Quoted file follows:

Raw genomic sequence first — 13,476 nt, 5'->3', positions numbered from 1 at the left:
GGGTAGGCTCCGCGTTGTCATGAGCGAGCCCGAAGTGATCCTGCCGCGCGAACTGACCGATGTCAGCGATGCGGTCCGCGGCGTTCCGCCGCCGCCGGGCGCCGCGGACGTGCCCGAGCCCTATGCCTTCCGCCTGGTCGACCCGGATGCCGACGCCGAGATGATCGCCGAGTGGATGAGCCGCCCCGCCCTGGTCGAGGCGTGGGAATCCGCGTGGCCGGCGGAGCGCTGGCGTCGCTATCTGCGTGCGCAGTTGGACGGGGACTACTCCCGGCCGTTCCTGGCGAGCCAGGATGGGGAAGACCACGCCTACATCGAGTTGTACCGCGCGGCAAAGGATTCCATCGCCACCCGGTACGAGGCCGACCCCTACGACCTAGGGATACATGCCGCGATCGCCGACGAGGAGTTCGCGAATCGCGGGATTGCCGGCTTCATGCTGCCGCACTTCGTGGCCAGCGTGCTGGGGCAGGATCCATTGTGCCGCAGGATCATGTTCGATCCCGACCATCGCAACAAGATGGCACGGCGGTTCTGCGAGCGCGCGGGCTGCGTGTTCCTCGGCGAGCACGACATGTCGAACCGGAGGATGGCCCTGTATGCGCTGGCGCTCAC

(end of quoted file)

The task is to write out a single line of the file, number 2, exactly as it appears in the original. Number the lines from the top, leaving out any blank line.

GGGTAGGCTCCGCGTTGTCATGAGCGAGCCCGAAGTGATCCTGCCGCGCGAACTGACCGATGTCAGCGATGCGGTCCGCGGCGTTCCGCCGCCGCCGGGCGCCGCGGACGTGCCCGAGCCCTATGCCTTCCGCCTGGTCGACCCGGATGCCGACGCCGAGATGATCGCCGAGTGGATGAGCCGCCCCGCCCTGGTCGAGGCGTGGGAATCCGCGTGGCCGGCGGAGCGCTGGCGTCGCTATCTGCGTGCGCAGTTGGACGGGGACTACTCCCGGCCGTTCCTGGCGAGCCAGGATGGGGAAGACCACGCCTACATCGAGTTGTACCGCGCGGCAAAGGATTCCATCGCCACCCGGTACGAGGCCGACCCCTACGACCTAGGGATACATGCCGCGATCGCCGACGAGGAGTTCGCGAATCGCGGGATTGCCGGCTTCATGCTGCCGCACTTCGTGGCCAGCGTGCTGGGGCAGGATCCATTGTGCCGCAGGATCATGTTCGATCCCGACCATCGCAACAAGATGGCACGGCGGTTCTGCGAGCGCGCGGGCTGCGTGTTCCTCGGCGAGCACGACATGTCGAACCGGAGGATGGCCCTGTATGCGCTGGCGCTCAC